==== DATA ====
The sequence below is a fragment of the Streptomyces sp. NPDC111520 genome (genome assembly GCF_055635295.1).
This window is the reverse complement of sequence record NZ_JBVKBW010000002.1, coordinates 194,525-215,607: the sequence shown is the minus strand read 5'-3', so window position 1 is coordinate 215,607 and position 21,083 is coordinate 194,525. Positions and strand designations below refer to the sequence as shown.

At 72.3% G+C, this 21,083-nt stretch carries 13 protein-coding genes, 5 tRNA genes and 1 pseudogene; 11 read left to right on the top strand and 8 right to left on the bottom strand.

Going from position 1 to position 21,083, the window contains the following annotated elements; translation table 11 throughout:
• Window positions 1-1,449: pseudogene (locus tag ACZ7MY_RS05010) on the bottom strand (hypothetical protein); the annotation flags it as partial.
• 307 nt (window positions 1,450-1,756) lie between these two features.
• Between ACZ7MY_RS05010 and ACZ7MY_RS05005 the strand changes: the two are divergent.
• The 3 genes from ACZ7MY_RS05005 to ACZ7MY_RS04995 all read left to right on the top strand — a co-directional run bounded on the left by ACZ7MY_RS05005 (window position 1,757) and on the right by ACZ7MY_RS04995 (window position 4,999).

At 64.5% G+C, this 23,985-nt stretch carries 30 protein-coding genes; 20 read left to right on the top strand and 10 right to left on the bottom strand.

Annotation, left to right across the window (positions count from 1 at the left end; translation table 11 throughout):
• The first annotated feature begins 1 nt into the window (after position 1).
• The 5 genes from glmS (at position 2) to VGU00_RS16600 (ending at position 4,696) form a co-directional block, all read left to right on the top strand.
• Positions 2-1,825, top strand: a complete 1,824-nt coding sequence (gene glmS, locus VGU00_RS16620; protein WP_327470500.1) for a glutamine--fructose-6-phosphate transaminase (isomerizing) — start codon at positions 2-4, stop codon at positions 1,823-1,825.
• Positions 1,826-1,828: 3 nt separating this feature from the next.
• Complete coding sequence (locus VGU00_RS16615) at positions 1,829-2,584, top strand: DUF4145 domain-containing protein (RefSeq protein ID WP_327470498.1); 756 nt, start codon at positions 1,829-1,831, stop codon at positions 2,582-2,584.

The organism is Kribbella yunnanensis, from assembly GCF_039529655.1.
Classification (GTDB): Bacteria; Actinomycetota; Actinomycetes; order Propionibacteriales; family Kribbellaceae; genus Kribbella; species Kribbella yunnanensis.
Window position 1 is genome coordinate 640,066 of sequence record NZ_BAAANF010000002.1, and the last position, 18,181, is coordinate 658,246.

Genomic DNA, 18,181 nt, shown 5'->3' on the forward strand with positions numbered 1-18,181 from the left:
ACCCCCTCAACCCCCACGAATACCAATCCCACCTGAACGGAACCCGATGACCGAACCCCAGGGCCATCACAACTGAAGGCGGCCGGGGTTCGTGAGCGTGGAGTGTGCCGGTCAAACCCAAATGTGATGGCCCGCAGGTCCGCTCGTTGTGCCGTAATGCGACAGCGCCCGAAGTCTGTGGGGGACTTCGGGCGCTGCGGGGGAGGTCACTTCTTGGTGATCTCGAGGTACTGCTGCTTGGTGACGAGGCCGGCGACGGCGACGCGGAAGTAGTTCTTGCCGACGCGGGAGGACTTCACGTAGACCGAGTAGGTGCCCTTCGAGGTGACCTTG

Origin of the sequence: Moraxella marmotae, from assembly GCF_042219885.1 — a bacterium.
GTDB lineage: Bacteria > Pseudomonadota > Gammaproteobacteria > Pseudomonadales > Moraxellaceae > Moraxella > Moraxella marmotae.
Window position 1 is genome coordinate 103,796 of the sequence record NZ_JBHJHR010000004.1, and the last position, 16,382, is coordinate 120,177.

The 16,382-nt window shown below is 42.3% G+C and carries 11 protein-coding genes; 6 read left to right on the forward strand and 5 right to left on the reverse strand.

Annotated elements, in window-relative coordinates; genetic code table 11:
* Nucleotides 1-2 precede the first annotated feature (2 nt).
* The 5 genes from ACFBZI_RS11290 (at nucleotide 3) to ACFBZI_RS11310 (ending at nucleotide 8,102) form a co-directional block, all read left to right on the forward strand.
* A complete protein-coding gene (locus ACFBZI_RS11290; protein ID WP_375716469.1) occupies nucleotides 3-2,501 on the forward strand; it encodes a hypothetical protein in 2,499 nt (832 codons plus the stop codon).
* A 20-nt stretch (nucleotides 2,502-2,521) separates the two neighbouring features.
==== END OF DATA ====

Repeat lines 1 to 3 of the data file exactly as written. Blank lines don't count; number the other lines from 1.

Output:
The sequence below is a fragment of the Streptomyces sp. NPDC111520 genome (genome assembly GCF_055635295.1).
This window is the reverse complement of sequence record NZ_JBVKBW010000002.1, coordinates 194,525-215,607: the sequence shown is the minus strand read 5'-3', so window position 1 is coordinate 215,607 and position 21,083 is coordinate 194,525. Positions and strand designations below refer to the sequence as shown.

At 72.3% G+C, this 21,083-nt stretch carries 13 protein-coding genes, 5 tRNA genes and 1 pseudogene; 11 read left to right on the top strand and 8 right to left on the bottom strand.